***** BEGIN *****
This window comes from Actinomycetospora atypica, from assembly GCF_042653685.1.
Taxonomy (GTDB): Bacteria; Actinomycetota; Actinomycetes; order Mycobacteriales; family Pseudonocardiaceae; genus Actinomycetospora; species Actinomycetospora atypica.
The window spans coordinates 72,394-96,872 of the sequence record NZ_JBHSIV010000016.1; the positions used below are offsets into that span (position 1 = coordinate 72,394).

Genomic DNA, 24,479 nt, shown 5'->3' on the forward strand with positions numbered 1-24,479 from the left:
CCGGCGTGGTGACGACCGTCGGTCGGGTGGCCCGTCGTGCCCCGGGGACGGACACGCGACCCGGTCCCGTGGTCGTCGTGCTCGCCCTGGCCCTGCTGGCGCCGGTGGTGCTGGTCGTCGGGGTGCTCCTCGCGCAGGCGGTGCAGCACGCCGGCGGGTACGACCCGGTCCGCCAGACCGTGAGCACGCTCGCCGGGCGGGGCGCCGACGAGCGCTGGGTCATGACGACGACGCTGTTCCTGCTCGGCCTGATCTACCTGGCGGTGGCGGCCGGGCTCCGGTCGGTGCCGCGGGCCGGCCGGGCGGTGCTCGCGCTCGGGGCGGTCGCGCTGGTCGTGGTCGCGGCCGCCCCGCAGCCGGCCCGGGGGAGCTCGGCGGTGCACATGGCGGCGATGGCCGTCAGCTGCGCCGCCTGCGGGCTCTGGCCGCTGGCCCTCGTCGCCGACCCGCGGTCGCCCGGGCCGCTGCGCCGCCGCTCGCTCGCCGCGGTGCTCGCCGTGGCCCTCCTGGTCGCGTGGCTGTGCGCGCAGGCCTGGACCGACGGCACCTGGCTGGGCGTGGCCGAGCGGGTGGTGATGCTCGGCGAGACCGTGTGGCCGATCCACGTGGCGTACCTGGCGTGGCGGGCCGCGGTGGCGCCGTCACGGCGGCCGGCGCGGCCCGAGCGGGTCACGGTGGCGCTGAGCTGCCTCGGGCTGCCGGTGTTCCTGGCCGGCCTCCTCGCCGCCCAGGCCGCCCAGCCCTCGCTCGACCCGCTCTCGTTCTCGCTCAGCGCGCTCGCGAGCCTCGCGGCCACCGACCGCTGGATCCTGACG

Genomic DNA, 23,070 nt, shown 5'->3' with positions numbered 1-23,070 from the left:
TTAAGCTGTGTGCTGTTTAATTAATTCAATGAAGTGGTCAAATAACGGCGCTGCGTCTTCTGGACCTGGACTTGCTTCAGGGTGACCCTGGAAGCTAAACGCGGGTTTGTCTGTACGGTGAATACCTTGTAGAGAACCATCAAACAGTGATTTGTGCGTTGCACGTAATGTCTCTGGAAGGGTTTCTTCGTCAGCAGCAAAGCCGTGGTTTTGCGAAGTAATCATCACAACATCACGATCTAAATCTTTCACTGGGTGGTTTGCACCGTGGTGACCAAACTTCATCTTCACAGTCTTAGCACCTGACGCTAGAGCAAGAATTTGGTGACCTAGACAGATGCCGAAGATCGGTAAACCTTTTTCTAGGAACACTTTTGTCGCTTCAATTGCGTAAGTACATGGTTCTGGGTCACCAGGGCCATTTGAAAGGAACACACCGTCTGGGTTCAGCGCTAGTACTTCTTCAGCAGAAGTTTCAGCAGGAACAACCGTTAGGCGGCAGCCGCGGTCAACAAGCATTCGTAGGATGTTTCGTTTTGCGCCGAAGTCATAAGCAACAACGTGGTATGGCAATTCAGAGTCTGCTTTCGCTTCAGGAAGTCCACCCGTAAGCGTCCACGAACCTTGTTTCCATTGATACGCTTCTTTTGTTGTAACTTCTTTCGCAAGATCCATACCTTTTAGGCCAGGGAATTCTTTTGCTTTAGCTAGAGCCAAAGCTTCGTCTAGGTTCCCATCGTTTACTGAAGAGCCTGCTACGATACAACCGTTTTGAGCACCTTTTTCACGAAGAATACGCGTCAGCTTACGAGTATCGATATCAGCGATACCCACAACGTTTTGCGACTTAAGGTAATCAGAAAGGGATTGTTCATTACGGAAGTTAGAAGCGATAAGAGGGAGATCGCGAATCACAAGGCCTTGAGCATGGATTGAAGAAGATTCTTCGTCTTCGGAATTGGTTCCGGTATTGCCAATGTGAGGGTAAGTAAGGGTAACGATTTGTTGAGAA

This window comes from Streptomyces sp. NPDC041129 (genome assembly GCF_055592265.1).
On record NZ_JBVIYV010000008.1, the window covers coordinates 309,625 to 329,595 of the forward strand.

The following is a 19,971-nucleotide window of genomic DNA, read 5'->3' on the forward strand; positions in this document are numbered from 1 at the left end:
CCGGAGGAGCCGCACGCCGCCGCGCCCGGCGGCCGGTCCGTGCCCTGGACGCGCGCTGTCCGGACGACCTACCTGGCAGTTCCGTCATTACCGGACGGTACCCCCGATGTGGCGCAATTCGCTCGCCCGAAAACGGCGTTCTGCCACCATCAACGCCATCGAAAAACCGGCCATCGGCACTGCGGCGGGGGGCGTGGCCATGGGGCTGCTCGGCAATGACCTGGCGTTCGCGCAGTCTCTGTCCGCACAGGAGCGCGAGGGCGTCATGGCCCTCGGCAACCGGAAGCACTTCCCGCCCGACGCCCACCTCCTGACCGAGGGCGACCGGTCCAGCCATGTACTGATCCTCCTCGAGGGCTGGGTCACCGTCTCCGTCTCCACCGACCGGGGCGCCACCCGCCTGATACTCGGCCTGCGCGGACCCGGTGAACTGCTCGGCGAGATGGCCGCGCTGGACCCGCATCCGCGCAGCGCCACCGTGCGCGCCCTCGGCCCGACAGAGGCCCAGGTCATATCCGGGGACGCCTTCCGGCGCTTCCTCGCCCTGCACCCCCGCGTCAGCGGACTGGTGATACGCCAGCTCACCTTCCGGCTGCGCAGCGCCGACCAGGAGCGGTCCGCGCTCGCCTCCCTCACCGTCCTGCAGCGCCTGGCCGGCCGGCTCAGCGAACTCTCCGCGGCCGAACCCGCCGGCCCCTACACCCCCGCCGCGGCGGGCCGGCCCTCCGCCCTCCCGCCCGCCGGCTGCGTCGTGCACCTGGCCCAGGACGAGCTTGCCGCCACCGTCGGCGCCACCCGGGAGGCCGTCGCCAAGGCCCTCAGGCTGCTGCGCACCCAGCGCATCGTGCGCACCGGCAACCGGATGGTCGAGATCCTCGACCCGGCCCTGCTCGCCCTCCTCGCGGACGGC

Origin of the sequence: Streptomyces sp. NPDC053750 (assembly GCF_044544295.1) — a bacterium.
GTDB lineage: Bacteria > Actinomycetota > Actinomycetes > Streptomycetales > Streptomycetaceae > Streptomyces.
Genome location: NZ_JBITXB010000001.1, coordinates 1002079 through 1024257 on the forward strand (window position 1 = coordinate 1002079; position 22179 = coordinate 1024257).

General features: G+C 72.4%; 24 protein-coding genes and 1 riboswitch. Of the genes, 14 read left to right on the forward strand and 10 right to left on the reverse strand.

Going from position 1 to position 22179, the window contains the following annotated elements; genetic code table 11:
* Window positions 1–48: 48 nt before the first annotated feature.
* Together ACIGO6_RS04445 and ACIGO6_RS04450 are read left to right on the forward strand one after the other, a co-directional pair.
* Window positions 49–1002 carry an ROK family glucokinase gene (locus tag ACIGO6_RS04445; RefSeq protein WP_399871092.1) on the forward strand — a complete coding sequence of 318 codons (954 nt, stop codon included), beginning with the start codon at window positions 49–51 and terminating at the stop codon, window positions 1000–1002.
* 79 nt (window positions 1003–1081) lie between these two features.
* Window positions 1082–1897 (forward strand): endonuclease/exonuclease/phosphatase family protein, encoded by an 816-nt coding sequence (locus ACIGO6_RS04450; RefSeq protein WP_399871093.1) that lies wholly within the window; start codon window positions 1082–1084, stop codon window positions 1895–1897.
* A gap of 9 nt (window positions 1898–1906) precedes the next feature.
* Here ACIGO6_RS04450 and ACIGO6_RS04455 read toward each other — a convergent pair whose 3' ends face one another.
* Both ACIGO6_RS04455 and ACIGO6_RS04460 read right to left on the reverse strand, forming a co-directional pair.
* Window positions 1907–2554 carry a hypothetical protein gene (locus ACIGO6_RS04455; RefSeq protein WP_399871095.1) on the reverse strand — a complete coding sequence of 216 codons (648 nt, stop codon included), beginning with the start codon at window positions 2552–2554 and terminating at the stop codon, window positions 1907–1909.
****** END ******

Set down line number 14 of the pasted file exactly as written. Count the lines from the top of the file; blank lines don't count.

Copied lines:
Genome location: NZ_JBITXB010000001.1, coordinates 1002079 through 1024257 on the forward strand (window position 1 = coordinate 1002079; position 22179 = coordinate 1024257).